I had a lengthy surgery on my ankle 6 yrs. ago. I did tell my surgeon that I was in recovery & wanted to stay there. He was sympathetic, but I still went home with narcotics. Thank God I was 17 yrs. sober at the time & had told everyone close to me that this whole scenario was about to play out. I went home with Percocet. When it was time to take a pain killer I talked it over with my Higher Power, took the medicine & very carefully wrote down the time & dosage on a pad. I never, ever took it even one minute ahead of the time it was due & discarded nearly half the bottle in a short time. I am extremely careful about that kind of thing. I am still sober & now facing a major surgery once again. My HP, I know, will protect me again as long as I am diligent.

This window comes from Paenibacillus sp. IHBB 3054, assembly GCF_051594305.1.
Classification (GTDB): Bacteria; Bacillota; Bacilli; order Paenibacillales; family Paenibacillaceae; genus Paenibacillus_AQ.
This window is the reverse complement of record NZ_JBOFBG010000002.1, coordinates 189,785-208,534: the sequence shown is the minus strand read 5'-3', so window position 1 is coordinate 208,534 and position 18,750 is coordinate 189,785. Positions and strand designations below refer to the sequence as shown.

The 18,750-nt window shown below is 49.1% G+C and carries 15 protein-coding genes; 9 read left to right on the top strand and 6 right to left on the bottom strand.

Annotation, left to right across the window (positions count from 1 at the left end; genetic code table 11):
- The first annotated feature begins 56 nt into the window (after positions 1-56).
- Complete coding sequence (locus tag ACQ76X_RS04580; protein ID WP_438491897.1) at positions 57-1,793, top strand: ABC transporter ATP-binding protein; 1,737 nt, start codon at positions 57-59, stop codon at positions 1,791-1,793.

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Way to stay clean and sober, Carol! It’s very true that in the case of surgery, ibuprofen is *not* an option because of its blood-thinning side-effect, so we pretty much HAVE to take narcotics (even Tylenol 3 contains codeine – a narcotic). Having a thorough plan like yours (or Abbie’s, above) can make all the difference. In your case, just having all your close friends know what was up, in addition to your HP connection, was enough to keep you on track. Other people need a companion RIGHT THERE in their homes. Whatever works. 🙂
good article. But —
It’s easy to use the used words in this article, just rather unpleasant when getting information on “the high road” and indicative of a lack of vocabulary/adjectives. Also, G-O-D is spelled with a capital lette.